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DREAMY DAYBEDS By Barbara E. Stefàno

Sofa by day and bed by night, daybeds are a versatile solution for the guest space in your home. St. Louis Homes + Lifestyles asked local design professionals if daybeds are a classic or a craze. Here's what they had to say.

Photography courtesy of West Elm.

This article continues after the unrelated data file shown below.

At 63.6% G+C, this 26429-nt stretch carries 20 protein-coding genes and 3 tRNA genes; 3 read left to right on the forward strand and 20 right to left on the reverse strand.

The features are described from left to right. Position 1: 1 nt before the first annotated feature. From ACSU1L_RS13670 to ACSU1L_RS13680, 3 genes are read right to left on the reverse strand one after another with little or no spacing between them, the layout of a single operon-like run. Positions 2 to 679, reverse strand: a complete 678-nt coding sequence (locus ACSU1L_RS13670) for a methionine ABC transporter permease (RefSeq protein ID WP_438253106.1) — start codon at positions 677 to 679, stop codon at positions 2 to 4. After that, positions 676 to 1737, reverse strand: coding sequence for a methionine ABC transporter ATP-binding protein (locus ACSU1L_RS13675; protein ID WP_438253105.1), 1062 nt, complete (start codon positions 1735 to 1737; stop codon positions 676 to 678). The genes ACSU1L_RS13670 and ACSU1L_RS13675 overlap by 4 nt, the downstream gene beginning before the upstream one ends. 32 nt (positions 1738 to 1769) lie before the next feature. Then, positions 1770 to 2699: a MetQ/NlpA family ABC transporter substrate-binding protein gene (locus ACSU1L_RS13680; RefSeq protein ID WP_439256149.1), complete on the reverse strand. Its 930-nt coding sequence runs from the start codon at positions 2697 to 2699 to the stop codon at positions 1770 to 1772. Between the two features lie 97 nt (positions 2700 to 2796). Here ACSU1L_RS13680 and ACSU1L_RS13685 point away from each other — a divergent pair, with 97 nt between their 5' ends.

“Daybeds are definitely a classic and one of the most functional pieces of furniture that can be used just about anywhere in the home. Daybeds can be used as a bed to sleep in, or a couch to sit on, to a cabana in the back yard to lounge on. Daybeds can be constructed in a variety of different styles that are extremely decorative or that can be very simple. Another benefit of the daybed is the hidden trundle underneath for an extra sleeping area. Daybeds are one of the most versatile and functional pieces of furniture to have in the home, which makes it a classic!” Barbara Collins, Barbara Collins Interior Design. “Such a classic and so handy when an extra guest spends the night. A great addition to children's rooms. It also allows a guest room to feel more like a sitting room than just a twin bed with a headboard does. I believe they are here to stay because they are so functional.” CJ Knapp, Yours by Design. “Daybeds have been used throughout the years for multiple purposes. A great space-saver for many applications: offices, kids’ bedrooms, guest rooms, family rooms, bonus rooms, etc. They give a comfy place to relax or entertain but is also great for additional beds for guests or a sleepovers. Classic is my view.” Pamela Calvert, Pamela Calvert Designs. “I think that daybeds are a classic! Daybeds are a great option when space for anything larger than a twin bed is impossible. It is also a wonderful way to make a space dual-purpose. Having a sitting room that doubles as a guest room is a great option. Daybeds are also ideal for children's rooms, whether a toddler or the college student who is only around for part of the year. They can be dressed up, covered with pillows or very simply covered.” Teddy Karl, The Great Cover-Up.